Is Brash really the saviour of the right?

Don Brash will get ACT above 10 percent, re-energising the right of New Zealand politics - or so the story goes. Some aren't so sure, including some in National

So, there are two ways of looking at the ACT overhaul. It's either a grand National plot or National are the biggest losers at the end of this week. I tend towards the latter. But what do you think?

Some see the arrival of Don Brash as ACT leader as a right-wing strategy to create, in 2011-2014, the most right-wing government the country has seen since Ruth Richardson was a Budgetary mother. Phil Goff says ACT would drag National further right. (If I was uncharitable, I might add, as far right as the fourth Labour government when Goff was a minister!). Winston Peters describes the Brash coup as "its takeover of the ACT party in time to organise its election campaign". The result will be a return to "failed policies that started to cripple New Zealand in the 80s and 90s".

Much of which may or may not turn out to be true, depending on how New Zealanders vote come November.

The other view suggests that National will be gutted this weekend. It now has an economist purist to its right; and not just any economic purist, but the very one John Key deposed so as to move National back to the centre and thereby make the party electable again.

Hide understood politics; Brash understands economics.

Brash - especially in a race with Peters and Hone Harawira - is likely to raise race relations again (sob), an issue Key has tried to defuse. He will push on raising the age of super eligbility, abolishing free doctor's visits, the NZ Super Fund and the minimum wage, opening DOC land up to mining, and putting interest back on student loans, and several other issues that National thought it had nicely squared away.

Most of all, Brash will be ruthless on urging more immediate cuts to the deficit (although that may be something National will be happy to respond to). In other words, he won't be worried about frightening the horses, otherwise known as the centre votes Key has worked so hard to tie down. Brash gives Labour something to kick against, giving them hope, and will force National to issue and repeat a bunch of denials that otherwise would have been taken as read.

One of the biggest worries for National's strategists will be whether they will be forced to choose between ACT and the Maori Party. Ask yourself, how can the Maori Party, even with Tariana Turia at her most pragmatic, say it will go into a coalition arrangement with the man who delivered the Orewa speech, questioning whether Maori can even call themselves Maori these days?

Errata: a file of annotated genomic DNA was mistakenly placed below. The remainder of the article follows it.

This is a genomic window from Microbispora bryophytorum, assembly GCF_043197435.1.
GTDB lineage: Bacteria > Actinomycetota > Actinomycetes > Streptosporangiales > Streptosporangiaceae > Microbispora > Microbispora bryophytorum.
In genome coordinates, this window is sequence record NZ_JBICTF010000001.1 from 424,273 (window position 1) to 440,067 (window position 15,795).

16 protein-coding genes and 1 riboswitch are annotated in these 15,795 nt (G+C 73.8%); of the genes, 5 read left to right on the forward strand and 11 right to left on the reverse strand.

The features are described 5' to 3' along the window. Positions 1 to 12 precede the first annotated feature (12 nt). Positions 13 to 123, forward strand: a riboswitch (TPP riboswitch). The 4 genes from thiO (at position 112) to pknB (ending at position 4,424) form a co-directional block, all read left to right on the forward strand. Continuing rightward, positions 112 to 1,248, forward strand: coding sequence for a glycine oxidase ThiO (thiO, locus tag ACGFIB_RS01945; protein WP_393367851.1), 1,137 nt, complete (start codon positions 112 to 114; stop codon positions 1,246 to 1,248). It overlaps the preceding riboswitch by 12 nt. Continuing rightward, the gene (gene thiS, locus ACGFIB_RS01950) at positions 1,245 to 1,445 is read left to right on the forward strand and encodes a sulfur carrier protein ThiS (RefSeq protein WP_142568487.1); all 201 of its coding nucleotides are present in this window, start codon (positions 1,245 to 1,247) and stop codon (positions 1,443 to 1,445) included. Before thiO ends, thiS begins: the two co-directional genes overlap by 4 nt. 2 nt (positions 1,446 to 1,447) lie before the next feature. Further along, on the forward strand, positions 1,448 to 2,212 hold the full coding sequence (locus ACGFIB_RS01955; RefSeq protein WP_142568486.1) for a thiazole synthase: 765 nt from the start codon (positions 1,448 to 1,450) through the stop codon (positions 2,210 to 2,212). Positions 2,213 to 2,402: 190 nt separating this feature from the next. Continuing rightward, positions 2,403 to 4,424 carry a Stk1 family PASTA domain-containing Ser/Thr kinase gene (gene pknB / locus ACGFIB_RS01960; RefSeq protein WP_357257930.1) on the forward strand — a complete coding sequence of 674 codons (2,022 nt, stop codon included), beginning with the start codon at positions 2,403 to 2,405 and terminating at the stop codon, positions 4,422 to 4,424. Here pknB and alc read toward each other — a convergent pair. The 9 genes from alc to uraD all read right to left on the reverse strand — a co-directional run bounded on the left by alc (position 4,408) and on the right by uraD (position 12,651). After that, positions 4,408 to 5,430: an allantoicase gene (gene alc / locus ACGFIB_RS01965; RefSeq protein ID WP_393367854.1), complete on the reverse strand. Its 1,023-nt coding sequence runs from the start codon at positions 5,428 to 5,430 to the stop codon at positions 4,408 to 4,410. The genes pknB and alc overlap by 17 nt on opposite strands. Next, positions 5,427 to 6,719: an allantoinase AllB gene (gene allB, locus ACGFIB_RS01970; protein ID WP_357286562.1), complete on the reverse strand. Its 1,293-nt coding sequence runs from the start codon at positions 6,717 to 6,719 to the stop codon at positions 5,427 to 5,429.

Key made efforts to keep Rodney Hide in charge of ACT when the Heather Roy challenge came. He has dominated the centre and right of New Zealand politics for so long. But this he could not control. Brash and his backers, some of whom I've spoken to this week, dismiss Key as a "smile and wave man" who doesn't adhere to true National principles. Closer to the truth is simply that Key has created a National party that's true to the legacy of Sir Keith Holyoake, rather than that of Ruth Richardson.

But Brash and his backers will not stay on message as Hide did, and may even expose cracks between National's centre and right-wing. It will be a test of party discipline that Key hasn't had to face before.

It also complicates things in Epsom. Instead of the nice, sweetheart deal with Hide, everyone now has to go back to square one. If Brash keeps predicting 10-15% for ACT, National voters in Epsom, weary as they are of strategic voting, will rightly ask, 'why should we vote Banks rather than our own candidate'? As for ACT, it can hardly predict double digits then expect a soft deal. And National risk looking either cynical or undermining of ACT if they don't front their own man.

And as popular as John Banks is in Epsom, up against a strong National candidate it might not be as clear cut as some expect.

Indeed, the entire 'Brash as saviour of the right' narrative might not be quite that clear and clean. Just because you can succeed, to a point, with a big machine and popular brand doesn't mean you can do it with a smaller, niche brand. And let's not forget, National barely topped 20 percent the election before he swept into the leadership. Anyone would have improved National's polling after 2002; indeed, I was interested to hear Barry Gustafson on RNZ this morning guessing that a Bill English-led National party would have won in 2005.

Let's not forget that it was that 2002 election in which ACT got its best ever election result - 7.1 percent. And that was when National was on its knees. So is double digits really that likely? Why is everyone assuming that there's such potential to grow the total right vote? We're more likely to see ACT cannibalise some of National's vote and then hit a wall, especially when you add in Brash's historical problem with women voters and his "trust issues".

I can't resist adding this link, just to remember the problems that Brash faced in 2005.

Then there's the reality that the ACT caucus haven't suddenly turned from quirky individualists into a well-disciplined fighting unit just because they have a new general. Brash still has an idiosyncratic team to lead, and has to decide pretty quick whether John Boscawen remains deputy, whether Heather Roy is re-promoted, or what... all without ruffling egos and National.

Oh yes, the only thing we can be sure of is that there's a greater level of uncertainty around this year's election than there's been for a long time.